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DEI Challenges in Latin America – Things to Consider

As we prepare for the Latin America Summit on May 11 and 12, I wanted to raise awareness regarding the challenges and complexity as we think about Diversity, Equity and Inclusion (DEI) in the Latin America region.  As you and your organizations work to create more equitable and culturally acceptable environments, the concepts and practices can be particularly complex when applied to Latin America, where the history and intersection of racial, ethnic, and socioeconomic differences create a unique set of challenges. To view our panel on diversity at the Summit, please review our agenda here.

In order to set the proper direction for the future, we should understand and respect history - and it’s no different when it comes to DEI.   One of the key challenges in Latin America is the region's history of colonialism and slavery. European colonizers enslaved millions of indigenous peoples and Africans, creating deeply entrenched racial hierarchies. Although slavery was officially abolished in the 19th century, its legacy and impact continue to affect society and institutions to this day. An additional factor is directly linked to the fact that Latin American countries have some of the highest levels of income inequality in the world, and this inequality is largely structured along racial and ethnic lines. White and lighter-skinned Latin Americans tend to be wealthier and hold positions of power, while Black and indigenous people are often marginalized and excluded.

Cultural diversity also challenges DEI efforts across the region.   Latin America is home to a vast array of different cultures, languages, and traditions, and navigating this diversity can be difficult. For example, many indigenous people in Latin America have their own languages and customs, and efforts to promote Spanish or Portuguese as the dominant language or to impose Western-style education systems can be seen as a form of cultural purge. Similarly, efforts to promote diversity and inclusion can sometimes overlook important differences between different groups or fall into a "one-size-fits-all" approach. As stated earlier, history is important in determining meaningful roadmaps to change.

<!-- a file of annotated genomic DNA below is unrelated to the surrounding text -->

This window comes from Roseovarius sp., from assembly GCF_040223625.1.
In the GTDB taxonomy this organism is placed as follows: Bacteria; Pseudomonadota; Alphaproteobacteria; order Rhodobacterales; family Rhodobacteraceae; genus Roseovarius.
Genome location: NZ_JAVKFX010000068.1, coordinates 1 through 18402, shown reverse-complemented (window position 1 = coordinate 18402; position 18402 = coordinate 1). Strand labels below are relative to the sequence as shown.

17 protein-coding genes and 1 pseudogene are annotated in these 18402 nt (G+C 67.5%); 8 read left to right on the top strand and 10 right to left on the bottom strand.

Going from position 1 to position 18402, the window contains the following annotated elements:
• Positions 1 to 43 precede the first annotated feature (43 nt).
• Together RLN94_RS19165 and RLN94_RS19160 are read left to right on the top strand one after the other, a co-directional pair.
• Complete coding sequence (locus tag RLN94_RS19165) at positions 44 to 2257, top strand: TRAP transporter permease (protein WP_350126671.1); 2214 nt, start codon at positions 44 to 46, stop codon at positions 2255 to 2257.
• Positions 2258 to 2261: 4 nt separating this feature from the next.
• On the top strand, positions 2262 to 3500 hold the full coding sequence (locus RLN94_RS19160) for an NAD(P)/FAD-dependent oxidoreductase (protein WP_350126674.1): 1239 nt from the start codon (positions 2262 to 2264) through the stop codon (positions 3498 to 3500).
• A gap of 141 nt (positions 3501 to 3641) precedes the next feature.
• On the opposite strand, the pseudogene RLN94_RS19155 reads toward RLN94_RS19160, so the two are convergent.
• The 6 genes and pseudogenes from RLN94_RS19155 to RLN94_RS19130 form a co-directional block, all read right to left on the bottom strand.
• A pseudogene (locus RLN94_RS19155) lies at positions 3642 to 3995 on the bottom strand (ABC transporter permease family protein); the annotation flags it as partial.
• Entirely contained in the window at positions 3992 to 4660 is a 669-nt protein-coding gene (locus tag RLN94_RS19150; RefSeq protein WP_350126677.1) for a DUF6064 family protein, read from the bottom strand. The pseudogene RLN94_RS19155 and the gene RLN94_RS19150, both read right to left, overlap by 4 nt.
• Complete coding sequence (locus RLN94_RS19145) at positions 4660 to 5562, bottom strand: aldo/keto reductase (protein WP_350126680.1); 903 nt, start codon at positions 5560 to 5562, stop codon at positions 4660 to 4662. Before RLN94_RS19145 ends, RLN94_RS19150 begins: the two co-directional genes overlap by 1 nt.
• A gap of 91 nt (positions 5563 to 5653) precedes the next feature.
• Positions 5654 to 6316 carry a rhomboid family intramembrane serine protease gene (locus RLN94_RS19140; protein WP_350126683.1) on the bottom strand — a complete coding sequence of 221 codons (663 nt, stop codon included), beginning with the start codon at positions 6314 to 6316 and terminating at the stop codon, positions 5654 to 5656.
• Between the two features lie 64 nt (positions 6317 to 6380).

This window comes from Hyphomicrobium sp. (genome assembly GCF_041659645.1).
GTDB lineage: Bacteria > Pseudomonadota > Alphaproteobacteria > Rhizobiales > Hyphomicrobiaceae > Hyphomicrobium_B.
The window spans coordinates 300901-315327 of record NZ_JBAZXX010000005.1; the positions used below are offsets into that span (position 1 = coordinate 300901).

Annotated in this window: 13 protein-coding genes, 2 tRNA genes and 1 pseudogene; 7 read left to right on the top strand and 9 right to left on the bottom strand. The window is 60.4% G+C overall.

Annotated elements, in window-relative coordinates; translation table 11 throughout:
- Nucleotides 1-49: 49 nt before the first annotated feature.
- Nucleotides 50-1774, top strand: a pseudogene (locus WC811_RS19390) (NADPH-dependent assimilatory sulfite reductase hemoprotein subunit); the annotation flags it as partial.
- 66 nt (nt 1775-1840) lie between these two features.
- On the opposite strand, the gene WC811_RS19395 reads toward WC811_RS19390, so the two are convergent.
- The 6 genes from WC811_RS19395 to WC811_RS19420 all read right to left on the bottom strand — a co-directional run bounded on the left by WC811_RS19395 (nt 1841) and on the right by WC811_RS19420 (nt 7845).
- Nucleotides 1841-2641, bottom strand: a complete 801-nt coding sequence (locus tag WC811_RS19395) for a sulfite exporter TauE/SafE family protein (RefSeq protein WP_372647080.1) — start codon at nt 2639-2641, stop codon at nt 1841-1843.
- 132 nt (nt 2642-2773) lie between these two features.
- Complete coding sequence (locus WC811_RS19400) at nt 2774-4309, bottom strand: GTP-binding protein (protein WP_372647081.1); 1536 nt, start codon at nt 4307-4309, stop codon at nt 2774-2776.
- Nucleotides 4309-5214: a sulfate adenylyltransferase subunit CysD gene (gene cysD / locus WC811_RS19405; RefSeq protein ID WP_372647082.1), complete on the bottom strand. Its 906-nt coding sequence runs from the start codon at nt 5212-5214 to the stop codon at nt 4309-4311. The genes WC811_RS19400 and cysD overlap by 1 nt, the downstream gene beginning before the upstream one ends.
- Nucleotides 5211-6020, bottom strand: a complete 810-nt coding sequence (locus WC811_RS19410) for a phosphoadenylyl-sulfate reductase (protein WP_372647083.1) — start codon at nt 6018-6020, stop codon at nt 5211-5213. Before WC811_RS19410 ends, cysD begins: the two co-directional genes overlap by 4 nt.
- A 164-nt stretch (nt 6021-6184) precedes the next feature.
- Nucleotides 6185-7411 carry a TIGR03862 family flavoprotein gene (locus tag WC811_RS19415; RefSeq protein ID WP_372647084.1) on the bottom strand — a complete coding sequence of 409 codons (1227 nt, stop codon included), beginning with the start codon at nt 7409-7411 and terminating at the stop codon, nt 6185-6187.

A third challenge to DEI in Latin America is the competing interests of different stakeholders.  In many cases, political and economic elites hold significant power and are resistant to change. In some cases, they may actively oppose DEI efforts if they perceive them as a threat to their power or privilege. As is common in many parts of the world, there are also competing interests between different marginalized groups, who may have different priorities and agendas. For example, there may be tensions between indigenous people and Afro-Latino people over access to land and resources, or between women and LGBTQ people over issues of gender and sexuality. The various cultures in the region may see these things differently and must be respected and approached with refined intention.

Despite these challenges, there are also many reasons for optimism when it comes to DEI in Latin America. There is a growing awareness of the importance of these issues, and many organizations and individuals are working to promote cultural understanding, challenge stereotypes, and create more inclusive environments. Governments have also taken steps to address DEI issues: for example, Bolivia's constitution recognizes the rights of indigenous peoples and guarantees their representation in government.

Moving forward, it is important for DEI efforts in Latin America to be context-specific and culturally sensitive. This means acknowledging the unique histories and traditions of different groups and considering their priorities and needs.  It also means recognizing that DEI efforts are often deeply intertwined with issues of power and privilege, and that meaningful change will require challenging entrenched and long-standing practices of inequality.

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Authors: James E. Jones

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